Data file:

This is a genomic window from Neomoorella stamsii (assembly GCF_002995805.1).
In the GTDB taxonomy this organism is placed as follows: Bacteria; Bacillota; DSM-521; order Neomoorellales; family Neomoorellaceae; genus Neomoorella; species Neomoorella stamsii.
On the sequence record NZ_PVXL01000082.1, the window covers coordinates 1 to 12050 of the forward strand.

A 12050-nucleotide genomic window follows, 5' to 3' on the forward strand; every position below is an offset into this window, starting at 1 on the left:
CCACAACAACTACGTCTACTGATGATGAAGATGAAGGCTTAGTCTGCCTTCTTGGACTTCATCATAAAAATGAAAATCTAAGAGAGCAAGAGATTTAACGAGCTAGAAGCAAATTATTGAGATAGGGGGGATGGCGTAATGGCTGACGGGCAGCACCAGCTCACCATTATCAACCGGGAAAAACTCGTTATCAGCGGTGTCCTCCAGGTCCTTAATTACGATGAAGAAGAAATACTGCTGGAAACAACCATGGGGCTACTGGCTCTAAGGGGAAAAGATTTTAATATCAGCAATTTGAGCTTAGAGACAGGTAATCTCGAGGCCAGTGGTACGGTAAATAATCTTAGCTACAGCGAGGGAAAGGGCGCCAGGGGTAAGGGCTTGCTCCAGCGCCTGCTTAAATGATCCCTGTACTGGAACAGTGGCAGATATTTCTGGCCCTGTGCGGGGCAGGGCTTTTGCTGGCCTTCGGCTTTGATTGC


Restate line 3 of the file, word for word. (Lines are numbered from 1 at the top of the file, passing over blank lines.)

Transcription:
On the sequence record NZ_PVXL01000082.1, the window covers coordinates 1 to 12050 of the forward strand.